View of Mt. Blue Webb Lake and Bald Mountain - Saddleback Wind ridge from Parker Ridge Trail on Tumbledown. Photo by Carey Kish
Dana Thurston of Raymond enjoys the view from the Parker Ridge Trail on Tumbledown Mountain. Photo by Carey Kish
Dana Thurston of Raymond makes the climb at Tumbledown on the Parker Ridge Trail Photo by Carey Kish
Dana Thurston of Raymond on the Tumbledown Ridge Trail with Tumbledown Pond and Little Jackson Mountain in the background. Photo by Carey Kish
Hiker on the Tumbledown Ridge Trail along Tumbledown Pond. Photo by Carey Kish
Tumbledown Pond and the west and main summits of Tumbledown from Parker Ridge. Photo by Carey Kish
View of Tumbledown Pond and Little Jackson Mountain from Tumbledown Ridge Trail. Photo by Carey Kish
Tumbledown Pond looking toward the main summit of Tumbledown. Photo by Carey Kish
Hemmed in by the craggy Alpine summits of Tumbledown Mountain and Little Jackson Mountain, Tumbledown Pond is easily one of the prettiest – and most popular – hiking destinations in Maine’s western mountains.
Just west of the windswept tarn, Tumbledown’s 700-foot south-facing cliffs fall away in dramatic fashion, adding to the beauty and allure of this high and wild place.
A return visit to Tumbledown Pond was long overdue for this hiker, so in late August I grabbed an old trail friend and headed for Tumbledown, which sprawls across the unorganized Township 6 North, a few miles northwest of the tiny village of Weld. If you haven’t visited the mountain in a while, or perhaps ever, well, this is an especially good time given the spectacular autumn foliage that’s peaking right about now.
The Maine Bureau of Parks and Lands owns 10,000 acres and holds easements on an additional 12,000 acres in the neighborhood of Tumbledown Mountain, an expanse of conservation property known altogether as Tumbledown Public Lands. This also includes Little Jackson and Big Jackson mountains, the top of Blueberry Mountain and a chunk of land on the western shore of Webb Lake. Add to this the 8,000 acres of Mount Blue State Park nearby and you’ve got a bonanza of outdoor recreation possibilities.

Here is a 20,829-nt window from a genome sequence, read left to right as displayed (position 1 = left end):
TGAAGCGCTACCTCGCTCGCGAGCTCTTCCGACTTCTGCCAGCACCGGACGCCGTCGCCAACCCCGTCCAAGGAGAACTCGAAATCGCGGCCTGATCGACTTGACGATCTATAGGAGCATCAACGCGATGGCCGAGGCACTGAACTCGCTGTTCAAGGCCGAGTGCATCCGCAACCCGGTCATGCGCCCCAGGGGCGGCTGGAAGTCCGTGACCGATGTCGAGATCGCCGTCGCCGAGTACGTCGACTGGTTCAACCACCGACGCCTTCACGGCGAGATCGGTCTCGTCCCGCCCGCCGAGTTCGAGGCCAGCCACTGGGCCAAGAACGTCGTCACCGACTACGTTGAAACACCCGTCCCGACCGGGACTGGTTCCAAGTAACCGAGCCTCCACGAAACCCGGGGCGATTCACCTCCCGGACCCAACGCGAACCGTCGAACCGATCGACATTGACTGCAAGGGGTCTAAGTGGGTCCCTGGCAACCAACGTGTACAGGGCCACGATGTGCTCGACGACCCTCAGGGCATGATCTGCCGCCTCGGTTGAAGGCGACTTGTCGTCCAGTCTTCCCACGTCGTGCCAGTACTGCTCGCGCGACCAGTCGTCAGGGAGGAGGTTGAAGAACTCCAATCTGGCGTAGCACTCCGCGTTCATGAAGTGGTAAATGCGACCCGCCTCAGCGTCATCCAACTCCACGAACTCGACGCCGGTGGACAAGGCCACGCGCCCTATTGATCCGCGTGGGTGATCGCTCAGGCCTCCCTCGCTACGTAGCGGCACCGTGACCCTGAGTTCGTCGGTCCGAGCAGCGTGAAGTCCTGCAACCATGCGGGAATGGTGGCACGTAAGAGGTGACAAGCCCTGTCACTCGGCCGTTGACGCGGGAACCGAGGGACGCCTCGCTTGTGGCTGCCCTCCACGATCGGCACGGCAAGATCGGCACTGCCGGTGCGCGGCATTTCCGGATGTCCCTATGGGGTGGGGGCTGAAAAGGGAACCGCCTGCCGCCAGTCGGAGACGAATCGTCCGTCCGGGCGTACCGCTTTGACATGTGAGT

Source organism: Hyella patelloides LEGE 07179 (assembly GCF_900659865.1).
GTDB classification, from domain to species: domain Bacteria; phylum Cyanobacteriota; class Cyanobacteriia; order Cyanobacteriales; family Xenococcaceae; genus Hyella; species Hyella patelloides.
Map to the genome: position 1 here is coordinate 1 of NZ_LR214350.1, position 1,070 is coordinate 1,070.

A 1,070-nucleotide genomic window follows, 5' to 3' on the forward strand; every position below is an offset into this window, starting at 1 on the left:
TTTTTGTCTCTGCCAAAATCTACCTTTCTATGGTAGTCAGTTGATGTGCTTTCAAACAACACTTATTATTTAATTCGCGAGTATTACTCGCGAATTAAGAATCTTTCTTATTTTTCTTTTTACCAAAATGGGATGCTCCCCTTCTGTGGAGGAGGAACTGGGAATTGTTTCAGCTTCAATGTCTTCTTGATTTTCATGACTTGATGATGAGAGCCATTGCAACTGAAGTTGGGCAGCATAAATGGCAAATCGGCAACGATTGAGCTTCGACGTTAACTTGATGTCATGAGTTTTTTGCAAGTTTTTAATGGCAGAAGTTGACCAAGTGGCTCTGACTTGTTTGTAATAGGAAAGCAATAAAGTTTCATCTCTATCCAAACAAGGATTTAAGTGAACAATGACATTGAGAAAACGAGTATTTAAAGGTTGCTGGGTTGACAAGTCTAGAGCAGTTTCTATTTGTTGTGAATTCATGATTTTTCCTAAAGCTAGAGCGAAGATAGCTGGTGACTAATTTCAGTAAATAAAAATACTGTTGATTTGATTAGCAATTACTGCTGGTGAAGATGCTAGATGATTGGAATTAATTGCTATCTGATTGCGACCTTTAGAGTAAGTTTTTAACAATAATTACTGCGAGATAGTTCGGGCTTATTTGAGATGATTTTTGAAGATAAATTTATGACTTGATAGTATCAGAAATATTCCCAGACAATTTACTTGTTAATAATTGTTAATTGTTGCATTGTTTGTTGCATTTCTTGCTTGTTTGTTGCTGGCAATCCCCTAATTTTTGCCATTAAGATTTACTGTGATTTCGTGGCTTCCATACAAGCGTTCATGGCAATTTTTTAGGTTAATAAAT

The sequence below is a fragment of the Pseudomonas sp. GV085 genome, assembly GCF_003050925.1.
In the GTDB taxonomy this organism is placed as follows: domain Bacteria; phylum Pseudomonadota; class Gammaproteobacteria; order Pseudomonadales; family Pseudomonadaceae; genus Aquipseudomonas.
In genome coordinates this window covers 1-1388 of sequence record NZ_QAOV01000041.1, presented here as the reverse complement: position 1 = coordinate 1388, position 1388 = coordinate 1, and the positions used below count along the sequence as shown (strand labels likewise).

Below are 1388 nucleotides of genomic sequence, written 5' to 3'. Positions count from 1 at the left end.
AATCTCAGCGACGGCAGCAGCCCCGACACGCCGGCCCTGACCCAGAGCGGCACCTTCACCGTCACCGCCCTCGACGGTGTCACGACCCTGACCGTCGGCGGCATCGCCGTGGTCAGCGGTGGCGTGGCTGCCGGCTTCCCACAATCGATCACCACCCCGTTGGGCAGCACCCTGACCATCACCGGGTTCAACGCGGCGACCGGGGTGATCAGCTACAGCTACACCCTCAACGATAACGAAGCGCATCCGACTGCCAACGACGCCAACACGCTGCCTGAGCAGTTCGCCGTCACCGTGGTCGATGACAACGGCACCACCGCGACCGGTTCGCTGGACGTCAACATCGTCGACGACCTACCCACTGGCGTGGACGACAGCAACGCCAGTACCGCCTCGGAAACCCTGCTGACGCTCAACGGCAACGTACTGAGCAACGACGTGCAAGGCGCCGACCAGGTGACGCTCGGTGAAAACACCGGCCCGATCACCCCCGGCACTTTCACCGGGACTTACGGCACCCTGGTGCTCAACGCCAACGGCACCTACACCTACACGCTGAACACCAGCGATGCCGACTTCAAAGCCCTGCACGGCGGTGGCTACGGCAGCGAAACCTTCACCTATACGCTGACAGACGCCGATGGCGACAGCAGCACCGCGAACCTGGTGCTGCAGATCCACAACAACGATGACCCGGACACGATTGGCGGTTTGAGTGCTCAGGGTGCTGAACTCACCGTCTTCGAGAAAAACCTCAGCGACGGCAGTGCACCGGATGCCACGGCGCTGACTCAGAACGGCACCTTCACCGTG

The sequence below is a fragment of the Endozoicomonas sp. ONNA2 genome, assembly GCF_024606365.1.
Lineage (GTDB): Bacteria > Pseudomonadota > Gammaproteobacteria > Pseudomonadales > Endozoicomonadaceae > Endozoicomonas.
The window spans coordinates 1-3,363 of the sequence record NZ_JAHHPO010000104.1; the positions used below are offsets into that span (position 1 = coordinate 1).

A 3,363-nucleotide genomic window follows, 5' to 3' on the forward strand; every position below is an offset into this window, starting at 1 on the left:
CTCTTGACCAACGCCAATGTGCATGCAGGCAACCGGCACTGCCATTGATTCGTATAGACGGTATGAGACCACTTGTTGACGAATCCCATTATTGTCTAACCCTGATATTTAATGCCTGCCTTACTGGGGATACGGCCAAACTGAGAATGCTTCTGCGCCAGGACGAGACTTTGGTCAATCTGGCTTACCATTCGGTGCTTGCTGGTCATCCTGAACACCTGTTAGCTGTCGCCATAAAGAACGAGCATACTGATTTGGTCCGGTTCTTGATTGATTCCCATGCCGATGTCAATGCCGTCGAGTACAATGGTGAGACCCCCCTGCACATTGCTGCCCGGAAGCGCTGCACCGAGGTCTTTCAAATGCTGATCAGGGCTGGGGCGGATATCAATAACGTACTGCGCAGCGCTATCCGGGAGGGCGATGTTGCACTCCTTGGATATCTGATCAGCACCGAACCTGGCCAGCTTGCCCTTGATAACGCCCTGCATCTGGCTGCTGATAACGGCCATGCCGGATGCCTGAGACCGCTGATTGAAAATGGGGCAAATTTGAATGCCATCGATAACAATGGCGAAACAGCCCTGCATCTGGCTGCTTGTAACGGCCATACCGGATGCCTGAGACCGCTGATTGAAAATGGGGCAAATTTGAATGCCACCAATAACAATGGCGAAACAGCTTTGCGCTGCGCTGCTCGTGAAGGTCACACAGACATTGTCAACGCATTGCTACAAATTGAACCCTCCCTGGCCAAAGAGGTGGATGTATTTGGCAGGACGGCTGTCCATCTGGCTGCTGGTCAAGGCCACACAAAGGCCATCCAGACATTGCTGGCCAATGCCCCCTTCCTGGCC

Two trailheads located along Byron Notch Road provide access to seven trails and close to 11 miles of hiking on Tumbledown and Little Jackson mountains.
We chose to start at the Brook trailhead, hiking northeast over rolling terrain on the Little Jackson Connector. A mile ahead we picked up the Parker Ridge Trail, my favorite ascent route.
Parker Ridge is a moderate climb for the most part, with just one short stretch of steep going as the woods transition from northern hardwoods to spruce and fir.
The path breaks out of the trees at 2,600 feet and reveals broad views southward to Webb Lake, Mount Blue, and the long ridge of Bald Mountain and Saddleback Wind.
The trail tops out at 2,900 feet before dropping down a couple hundred feet to Tumbledown Pond, but not before offering up grand looks at the west and main peaks of Tumbledown –each just over 3,000 feet – the remarkable Tumbledown cliffs, the 3,400-foot apex of Little Jackson and the slightly higher Big Jackson.
There’s dispersed camping around the nine-acre expanse of Tumbledown Pond, but sometimes I wish there wasn’t, as the fragile pond environs have been used and abused over the years.
I must say, however, that on this visit I thought the area looked better than ever, likely because of the presence of a caretaker during the busy summer and fall seasons.
Formal campsites with hardened dirt platforms plus a couple of privies and improved signage would make a big difference, but that takes people power and money, something state land managers have in understandably limited supply. Dutifully practicing Leave No Trace principles is essential to lessening the impact at this beautiful spot.
From Tumbledown Pond, the Tumbledown Mountain Trail follows an exposed route over bedrock trail to the top of the ridge beyond, then drops steeply into a notch to meet the upper end of the Loop Trail. This gnarly hike navigates the chimney-like fissure known as Fat Man’s Misery via iron rungs and is recommended for ascent only.
A quarter-mile beyond, some little scrambling leads to the 3,068-foot west peak of Tumbledown. Looking north, the vista here takes in everything from Old Blue and Bemis to Saddleback and Abraham. In the foreground is the higher main summit of Tumbledown; trailless, it’s a difficult bushwhack.
Back to Tumbledown Pond, we take a last gander about. Sometimes referred to as Crater Lake, you can see why because the bowl looks much like the crater of an ancient volcano. But alas, it was the powerful glaciers of the last ice age that gouged out the depression that would become the pond.
We descended via the Brook Trail along Tumbledown Brook, a steep, rough trail of rocks and roots that I’ve never found all that enjoyable. But after this and many other very satisfying days on the mountain, it matters not, especially knowing that a cold beverage is waiting in a cooler two miles below. Good planning, don’t you know.
For more information and a map of Tumbledown Public Lands and Mount Blue State Park, visit www.parksandlands.com.